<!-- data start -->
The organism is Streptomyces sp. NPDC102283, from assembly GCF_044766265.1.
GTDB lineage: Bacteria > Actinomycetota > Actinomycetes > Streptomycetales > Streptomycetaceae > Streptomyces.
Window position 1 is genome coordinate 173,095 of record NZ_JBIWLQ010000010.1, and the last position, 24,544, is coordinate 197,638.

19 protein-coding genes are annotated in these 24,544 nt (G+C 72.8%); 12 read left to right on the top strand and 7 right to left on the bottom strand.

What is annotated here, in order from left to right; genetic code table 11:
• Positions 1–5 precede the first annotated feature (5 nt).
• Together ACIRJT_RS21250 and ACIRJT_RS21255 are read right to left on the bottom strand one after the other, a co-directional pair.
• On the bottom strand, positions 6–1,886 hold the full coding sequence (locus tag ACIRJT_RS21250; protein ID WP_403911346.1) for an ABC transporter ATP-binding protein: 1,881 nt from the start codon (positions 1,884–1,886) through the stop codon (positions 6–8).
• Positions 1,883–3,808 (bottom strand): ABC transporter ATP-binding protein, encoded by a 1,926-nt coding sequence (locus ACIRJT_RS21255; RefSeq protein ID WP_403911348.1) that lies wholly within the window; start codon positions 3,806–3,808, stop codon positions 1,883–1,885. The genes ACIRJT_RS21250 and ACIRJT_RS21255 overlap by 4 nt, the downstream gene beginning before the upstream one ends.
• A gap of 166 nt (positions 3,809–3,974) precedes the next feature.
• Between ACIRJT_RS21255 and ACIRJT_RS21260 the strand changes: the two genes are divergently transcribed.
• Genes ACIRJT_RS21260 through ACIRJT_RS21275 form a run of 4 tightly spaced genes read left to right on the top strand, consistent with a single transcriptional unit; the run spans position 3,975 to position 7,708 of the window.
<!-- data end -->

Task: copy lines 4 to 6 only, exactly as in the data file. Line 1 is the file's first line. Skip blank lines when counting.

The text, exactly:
19 protein-coding genes are annotated in these 24,544 nt (G+C 72.8%); 12 read left to right on the top strand and 7 right to left on the bottom strand.

What is annotated here, in order from left to right; genetic code table 11:
• Positions 1–5 precede the first annotated feature (5 nt).